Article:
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[MANILA] Authorities in the Philippines are working to counter ‘vaccine hesitancy’ which is being blamed for an outbreak of measles that has claimed 189 lives since the start of the year, out of almost 12,000 people who contracted the disease.
In January, the World Health Organisation (WHO) included vaccine hesitancy — the reluctance or refusal to vaccinate — among the top ten health threats facing the world in 2019. Vaccine hesitancy has contributed to outbreaks of measles in the United States and other countries.
It is also being cited by authorities in the Philippines as one of the causes for the recent spike in measles cases. On 21 February, the Department of Health (DOH) said at a press conference that it recorded 11,459 confirmed cases of the disease and 189 deaths between 1 January and 20 February.
"Loss of public confidence and trust in vaccines — in the immunisation programme — brought about by the Dengvaxia controversy has been documented as one of many factors that contributed to ‘vaccine hesitancy’ in the country,” the DOH stated.
“A lot of children in the region have not received measles shots and we take this as the reason why there was a spike in the number of cases”
Rio Magpantay, Department of Health
According to regional sources trust in immunisation programs in the Philippines declined significantly after Dengvaxia, a vaccine against dengue adopted for use in December 2015, was withdrawn two years later amid controversy after reports of adverse effects.
The DOH defines vaccine hesitancy as “the delay in acceptance or refusal of vaccines despite availability of vaccination services.” In the Philippines, immunisation against measles, mumps, rubella, and typhoid and other infectious diseases is administered by the government free of charge.
According to the DOH, a vaccine confidence project conducted by the UK’s London School of Hygiene and Tropical Medicine in 2015‒2018 has shown a decline in people’s confidence in vaccination, with public trust dropping from 93 per cent to 32 per cent in the Philippines during the study period. Faith in the safety and productivity of vaccines also dropped from 82 per cent to 21 per cent.
Achyut Shrestha, Medical Officer of the Office of the WHO Representative in the Philippines, told SciDev.Net in an interview that the Philippines “is on the right track”, but its immunization programme needs to be improved to boost herd immunity by targeting key age groups.
“In 2018, government data shows that 70 per cent of measles cases are [in] children under five years of age, while 10 per cent are in the age range of five years to 15 years and 20 per cent are adolescents and adults who are above 15 years of age. This case classification shows the vulnerability that exists in different age cohorts,” he explained.
Shestha says it is important for parents to understand the value of vaccines. “They are empowered to demand vaccines for the protection of their children and for themselves.”
In Cagayan Valley, in northern Philippines, the number of measles cases shot up by 2,500 per cent since the beginning of the year, according to Rio Magpantay, the regional health director. “A lot of children in the region have not received measles shots and we take this as the reason why there was a spike in the number of cases [of the disease].”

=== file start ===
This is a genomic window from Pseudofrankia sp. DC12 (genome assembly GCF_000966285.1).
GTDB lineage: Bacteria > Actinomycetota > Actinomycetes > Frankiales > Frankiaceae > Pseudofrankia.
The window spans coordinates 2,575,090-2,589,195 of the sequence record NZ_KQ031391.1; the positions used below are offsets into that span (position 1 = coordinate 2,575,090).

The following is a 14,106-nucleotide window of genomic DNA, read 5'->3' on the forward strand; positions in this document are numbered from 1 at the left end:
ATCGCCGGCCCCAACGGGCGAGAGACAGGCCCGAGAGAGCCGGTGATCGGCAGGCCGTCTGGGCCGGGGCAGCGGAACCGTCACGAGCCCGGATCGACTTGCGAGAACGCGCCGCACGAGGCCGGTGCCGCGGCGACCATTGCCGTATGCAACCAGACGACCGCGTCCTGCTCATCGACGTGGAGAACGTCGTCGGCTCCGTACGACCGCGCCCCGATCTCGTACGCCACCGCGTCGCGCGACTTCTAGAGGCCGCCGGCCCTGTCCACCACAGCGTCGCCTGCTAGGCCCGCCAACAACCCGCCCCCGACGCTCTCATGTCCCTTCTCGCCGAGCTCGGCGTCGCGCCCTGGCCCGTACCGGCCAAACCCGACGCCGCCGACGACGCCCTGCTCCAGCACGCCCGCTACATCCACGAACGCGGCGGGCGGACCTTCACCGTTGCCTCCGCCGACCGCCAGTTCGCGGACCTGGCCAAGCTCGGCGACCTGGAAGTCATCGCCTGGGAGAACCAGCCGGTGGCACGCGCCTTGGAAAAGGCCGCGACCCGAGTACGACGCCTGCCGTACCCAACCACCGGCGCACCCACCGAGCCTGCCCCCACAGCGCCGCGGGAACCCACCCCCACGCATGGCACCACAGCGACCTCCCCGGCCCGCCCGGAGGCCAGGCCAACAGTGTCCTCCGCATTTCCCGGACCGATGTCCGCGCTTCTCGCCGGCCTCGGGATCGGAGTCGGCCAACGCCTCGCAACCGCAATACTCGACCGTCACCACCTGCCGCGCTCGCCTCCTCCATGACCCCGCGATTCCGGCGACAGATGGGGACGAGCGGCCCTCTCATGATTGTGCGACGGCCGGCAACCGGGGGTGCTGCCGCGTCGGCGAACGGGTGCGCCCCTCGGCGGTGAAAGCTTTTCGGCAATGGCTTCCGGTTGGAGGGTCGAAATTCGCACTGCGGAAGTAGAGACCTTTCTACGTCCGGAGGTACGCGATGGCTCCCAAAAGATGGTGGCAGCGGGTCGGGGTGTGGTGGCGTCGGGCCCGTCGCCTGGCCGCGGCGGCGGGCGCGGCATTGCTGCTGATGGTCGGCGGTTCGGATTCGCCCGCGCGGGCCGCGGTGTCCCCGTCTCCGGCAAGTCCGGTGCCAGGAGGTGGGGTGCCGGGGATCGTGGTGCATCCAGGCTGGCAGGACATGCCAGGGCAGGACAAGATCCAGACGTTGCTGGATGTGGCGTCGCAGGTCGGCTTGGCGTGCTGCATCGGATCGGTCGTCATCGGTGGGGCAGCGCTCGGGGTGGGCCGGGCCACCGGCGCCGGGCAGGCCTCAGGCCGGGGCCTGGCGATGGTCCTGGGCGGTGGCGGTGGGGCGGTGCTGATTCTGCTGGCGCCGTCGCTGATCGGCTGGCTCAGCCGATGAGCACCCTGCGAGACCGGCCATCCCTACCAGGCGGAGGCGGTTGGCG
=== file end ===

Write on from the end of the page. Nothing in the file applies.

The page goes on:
Five other regions — Metro Manila (the National Capital Region), the Cavite-Laguna-Batangas-Rizal-Quezon (CALABARZON) mainland, Central Luzon, Western Visayas, and Northern Mindanao — have reported spikes in the number of measles cases.
At a press conference last week, health secretary Francisco Duque III said that while most of the population has been vaccinated, a large number remains uncovered.The need to get more people immunised was also underscored by Philippine President Rodrigo Duterte, who appeared on national television this month to urge Filipinos to get their children immunised against measles. The Catholic Church in the Philippines has issued a similar call in a pastoral letter issued by Archbishop Rolando Tirona, which was read in Churches throughout the country on February 17, 2019.
Last week, a massive immunisation drive was launched in Manila and the five provincial regions, with doctors and health workers embarking on a house-to-house campaign. “Aside from the community public health centres, the vaccination drive is being taken to the malls. We immunise even on Sundays and Saturdays since most parents say that they have to go to work on weekdays,” said Duque III.
He added that if the vaccine hesitancy trend continues, the government may compel parents to have their children vaccinated. “We are reviewing the experiences of other countries that have mandatory immunisation programmes.”
The DOH’s efforts must be aggressive, says Daniel Carreon, a physician who practices in several Philippine hospitals. “Anti-vaxxers [must be shown] that the real victims are the children who die of complications such as pneumonia and encephalitis due to the negligence and refusal of the parents to avail of free vaccination.”
Apart from government-mandated immunisation programs, Carreon believes education and stimulating fear of the consequences can also be effective. “Understanding and fear of the actual complications of a preventable disease can be powerful motivators when used properly,” he says.
This piece was produced by SciDev.Net’s Asia & Pacific desk.